OJBD  Vol.1 No.1 , September 2011
Is Iron-Chelation Therapy Useful in Persons with Myelodysplastic Syndrome Receive?
Iron overload in myelodysplastic syndrome (MDS) results from multiple RBC-transfusions and inappropriate increased iron absoption associated with ineffective erythropoiesis. Data from hereditary iron-loading anemias indicate long-term consequences of iron toxicity are preventable and potentially reversible by effective iron-chelation therapy (ICT). There is increasing interest in using ICT in persons with MDS because of the recent introduction of orally effective iron-chelators which are suitable for older persons, (1-4). Ideally, evidence supporting the benefit of ICT in MDS should be evidenced-based, especially data from randomized trials showing better survival and, in exceptional cases, improved heart function . Such data are lacking. Nevertheless, it is possible to rely on the extensive data from trials of ICT in persons with thalassemia and to use well-defined predictors of increased risks of life-threatening complications to identify persons with MDS most likely to benefit from iron-chelating therapy.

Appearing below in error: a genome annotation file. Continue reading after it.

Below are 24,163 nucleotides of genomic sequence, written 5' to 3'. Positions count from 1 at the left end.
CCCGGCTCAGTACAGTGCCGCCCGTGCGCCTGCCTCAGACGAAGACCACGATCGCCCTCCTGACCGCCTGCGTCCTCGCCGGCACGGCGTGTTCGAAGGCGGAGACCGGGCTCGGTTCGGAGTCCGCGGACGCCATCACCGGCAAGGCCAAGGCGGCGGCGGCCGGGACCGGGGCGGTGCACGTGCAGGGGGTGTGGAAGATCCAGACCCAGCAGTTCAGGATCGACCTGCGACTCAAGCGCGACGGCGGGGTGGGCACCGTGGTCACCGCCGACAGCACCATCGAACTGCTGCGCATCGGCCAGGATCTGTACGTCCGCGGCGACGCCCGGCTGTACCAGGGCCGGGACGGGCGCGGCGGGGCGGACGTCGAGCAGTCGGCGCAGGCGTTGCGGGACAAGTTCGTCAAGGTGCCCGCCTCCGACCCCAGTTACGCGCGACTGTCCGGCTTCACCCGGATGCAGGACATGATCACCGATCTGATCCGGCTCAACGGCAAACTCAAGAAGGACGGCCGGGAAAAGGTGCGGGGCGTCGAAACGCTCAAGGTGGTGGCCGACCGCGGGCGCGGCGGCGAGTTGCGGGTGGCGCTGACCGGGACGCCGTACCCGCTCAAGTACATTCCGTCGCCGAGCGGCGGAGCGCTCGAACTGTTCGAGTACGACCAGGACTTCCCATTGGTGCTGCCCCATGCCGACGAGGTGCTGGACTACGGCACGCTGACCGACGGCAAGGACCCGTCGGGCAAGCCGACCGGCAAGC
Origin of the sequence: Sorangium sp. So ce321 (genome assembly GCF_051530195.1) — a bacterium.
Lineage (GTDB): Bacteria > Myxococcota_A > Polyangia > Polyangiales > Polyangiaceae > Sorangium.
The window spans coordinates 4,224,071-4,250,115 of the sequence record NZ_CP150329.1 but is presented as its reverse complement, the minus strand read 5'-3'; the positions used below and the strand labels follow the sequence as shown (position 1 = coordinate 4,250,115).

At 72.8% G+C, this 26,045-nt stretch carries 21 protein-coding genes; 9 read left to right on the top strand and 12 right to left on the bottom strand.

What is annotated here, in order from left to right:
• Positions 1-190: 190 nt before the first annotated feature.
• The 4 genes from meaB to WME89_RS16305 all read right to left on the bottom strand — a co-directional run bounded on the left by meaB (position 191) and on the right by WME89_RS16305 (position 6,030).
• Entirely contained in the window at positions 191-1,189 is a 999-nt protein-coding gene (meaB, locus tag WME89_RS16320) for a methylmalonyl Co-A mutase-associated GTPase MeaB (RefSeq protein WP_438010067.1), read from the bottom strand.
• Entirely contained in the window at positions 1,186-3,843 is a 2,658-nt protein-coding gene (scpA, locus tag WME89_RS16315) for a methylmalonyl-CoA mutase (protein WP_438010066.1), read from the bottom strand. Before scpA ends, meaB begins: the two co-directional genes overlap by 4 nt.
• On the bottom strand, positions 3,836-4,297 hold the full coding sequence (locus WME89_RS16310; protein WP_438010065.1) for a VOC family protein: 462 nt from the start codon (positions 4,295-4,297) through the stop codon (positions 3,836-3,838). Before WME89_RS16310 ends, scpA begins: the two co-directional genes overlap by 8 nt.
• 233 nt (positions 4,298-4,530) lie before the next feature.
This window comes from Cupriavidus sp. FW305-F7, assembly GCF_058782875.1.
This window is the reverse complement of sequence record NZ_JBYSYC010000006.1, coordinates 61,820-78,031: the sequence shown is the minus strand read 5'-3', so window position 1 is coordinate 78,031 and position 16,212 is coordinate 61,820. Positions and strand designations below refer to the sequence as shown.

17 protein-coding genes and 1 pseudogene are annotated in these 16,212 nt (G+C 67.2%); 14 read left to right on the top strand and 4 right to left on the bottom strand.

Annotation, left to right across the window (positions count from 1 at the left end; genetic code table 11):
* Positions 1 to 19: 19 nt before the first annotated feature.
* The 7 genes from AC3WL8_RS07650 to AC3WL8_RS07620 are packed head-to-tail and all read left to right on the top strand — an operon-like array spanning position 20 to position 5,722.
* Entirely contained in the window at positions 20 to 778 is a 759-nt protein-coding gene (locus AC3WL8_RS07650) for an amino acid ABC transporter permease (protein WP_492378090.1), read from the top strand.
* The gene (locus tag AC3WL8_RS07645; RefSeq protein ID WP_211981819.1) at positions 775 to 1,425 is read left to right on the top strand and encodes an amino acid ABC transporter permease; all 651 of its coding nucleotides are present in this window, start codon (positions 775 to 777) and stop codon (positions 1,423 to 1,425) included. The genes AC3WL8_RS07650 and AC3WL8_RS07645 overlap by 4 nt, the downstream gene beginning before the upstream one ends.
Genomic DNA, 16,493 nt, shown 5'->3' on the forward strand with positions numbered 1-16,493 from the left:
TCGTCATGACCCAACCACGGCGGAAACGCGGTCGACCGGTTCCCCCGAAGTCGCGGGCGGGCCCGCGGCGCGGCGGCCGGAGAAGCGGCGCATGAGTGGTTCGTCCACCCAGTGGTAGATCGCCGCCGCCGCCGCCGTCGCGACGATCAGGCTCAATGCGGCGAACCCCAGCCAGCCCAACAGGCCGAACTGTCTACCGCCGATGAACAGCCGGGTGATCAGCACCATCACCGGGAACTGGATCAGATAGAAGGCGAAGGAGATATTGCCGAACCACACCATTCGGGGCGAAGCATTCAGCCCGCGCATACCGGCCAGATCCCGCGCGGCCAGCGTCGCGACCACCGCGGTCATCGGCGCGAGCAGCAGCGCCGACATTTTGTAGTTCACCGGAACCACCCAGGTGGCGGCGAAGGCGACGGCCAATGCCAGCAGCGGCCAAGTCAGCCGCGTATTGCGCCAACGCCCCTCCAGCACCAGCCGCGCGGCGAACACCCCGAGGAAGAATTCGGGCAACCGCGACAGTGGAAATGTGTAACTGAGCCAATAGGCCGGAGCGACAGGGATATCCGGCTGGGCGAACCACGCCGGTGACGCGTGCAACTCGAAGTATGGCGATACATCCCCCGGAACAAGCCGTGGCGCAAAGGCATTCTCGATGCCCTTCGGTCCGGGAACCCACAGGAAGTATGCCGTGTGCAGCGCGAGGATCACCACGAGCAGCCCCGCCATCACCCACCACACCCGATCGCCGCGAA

Cite this paper
nullC. Hershko and R. Gale, "Is Iron-Chelation Therapy Useful in Persons with Myelodysplastic Syndrome Receive?," Open Journal of Blood Diseases, Vol. 1 No. 1, 2011, pp. 3-7. doi: 10.4236/ojbd.2011.11002.
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